Contributions from unsuspecting places have also played a big role in the club's return from doormat to respectability. Chris Pontius and Maicon Santos were far from what was expected to be the first-choice forward pairing for Ben Olsen's side, yet the two have worked wonders in their roles as starters. Pontius never pouted when rookie Nick DeLeon secured his place on the left wing, and instead reinvented himself as a threat -- like he did as a rookie -- as a forward, one that thrives off off-ball runs into space. Santos, meanwhile, was supposed to be nothing more than a reserve option behind the expected Hamdi Salihi-Dwayne De Rosario tandem, but circumstances called for an alternative solution, and Santos has stepped up with six goals, good for fourth-most in MLS.

With the consecutive-win landmark checked off, D.C. can now turn its attention to another streak: It's current seven-game unbeaten run that will be put to the test in a must-see, mid-week match at red-hot San Jose.

5. TFC's latest punch to the stomach - Oh, Toronto FC.

The club that was a half of soccer away from reaching the CONCACAF Champions League final continues to defy the odds by inventing new ways to lose, and Saturday night was just the latest stomach punch to a snake-bitten franchise teetering on the edge.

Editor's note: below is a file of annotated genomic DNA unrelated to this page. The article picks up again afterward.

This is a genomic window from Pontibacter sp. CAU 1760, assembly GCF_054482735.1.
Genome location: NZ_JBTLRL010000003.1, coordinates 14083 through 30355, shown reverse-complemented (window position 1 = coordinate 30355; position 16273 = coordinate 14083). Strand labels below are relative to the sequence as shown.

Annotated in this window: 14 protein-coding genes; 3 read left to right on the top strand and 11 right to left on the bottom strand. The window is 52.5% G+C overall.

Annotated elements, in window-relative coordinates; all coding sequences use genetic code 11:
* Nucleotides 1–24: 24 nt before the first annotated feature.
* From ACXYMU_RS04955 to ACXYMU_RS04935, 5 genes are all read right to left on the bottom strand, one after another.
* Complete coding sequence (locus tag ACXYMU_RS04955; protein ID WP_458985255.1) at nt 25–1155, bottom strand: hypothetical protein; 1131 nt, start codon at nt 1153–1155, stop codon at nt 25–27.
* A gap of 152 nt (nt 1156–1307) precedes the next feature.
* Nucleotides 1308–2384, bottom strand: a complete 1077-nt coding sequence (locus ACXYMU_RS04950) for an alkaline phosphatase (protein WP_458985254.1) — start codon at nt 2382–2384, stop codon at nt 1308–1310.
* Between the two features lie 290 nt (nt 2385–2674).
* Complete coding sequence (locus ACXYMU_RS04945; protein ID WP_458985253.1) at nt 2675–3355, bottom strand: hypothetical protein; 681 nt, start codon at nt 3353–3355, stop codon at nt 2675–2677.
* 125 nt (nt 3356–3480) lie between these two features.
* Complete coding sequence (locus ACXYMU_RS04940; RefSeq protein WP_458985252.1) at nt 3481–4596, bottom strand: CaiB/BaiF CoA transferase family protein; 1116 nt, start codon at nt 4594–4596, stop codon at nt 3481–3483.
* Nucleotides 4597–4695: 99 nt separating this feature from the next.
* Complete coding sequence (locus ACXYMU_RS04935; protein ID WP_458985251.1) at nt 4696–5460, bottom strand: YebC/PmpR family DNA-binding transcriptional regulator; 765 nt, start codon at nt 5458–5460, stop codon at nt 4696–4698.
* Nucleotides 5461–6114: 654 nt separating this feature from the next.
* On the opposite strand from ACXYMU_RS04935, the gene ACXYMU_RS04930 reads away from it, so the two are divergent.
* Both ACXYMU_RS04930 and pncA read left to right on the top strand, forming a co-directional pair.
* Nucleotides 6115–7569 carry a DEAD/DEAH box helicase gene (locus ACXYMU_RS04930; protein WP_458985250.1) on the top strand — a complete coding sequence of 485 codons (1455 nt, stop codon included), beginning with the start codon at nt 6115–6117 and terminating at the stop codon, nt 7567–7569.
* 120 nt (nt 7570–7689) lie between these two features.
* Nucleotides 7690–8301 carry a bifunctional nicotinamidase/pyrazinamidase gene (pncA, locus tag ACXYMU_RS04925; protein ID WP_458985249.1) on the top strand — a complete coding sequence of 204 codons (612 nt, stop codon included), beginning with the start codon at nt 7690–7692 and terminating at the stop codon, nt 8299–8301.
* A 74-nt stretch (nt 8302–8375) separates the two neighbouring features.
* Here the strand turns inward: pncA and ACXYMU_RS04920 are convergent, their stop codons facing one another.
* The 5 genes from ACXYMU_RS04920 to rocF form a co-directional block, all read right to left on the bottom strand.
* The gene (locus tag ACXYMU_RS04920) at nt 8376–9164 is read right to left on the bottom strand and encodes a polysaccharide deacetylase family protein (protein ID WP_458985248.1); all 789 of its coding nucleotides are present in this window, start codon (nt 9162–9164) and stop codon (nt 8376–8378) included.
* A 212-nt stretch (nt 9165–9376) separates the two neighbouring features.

TFC matched the worst start in MLS history by falling to 0-7-0 at the death, with Real Salt Lake's late-game weapon Jonny Steele doing the honors, but it was how the 3-2 match unfolded over the course of the 90 minutes that makes it an even harder pill to swallow for the Reds. Toronto had twice come back from one-goal deficits in one of the toughest venues to play for opposing teams. All while missing a penalty kick, scoring an own goal, having two seemingly good RSL goals waved off and having veteran defender Richard Eckersley yanked for a 19-year-old replacement while he publicly showed his frustration with coach Aron Winter.

The emotions displayed by TFC players after Steele's game-winning rocket showed it all: Heartbreak, disbelief, an acknowledgment of Murphy's law. If there's a silver lining, it is that TFC's next match comes out of league play -- where it has found success -- in the Canadian Championship. The only problem, though, is if TFC can't get by expansion Montreal in that two-legged tie, then the demand for heads to roll will reach its peak, and ownership might have no choice but to make drastic moves early in what is turning out to be a huge disappointment of a season.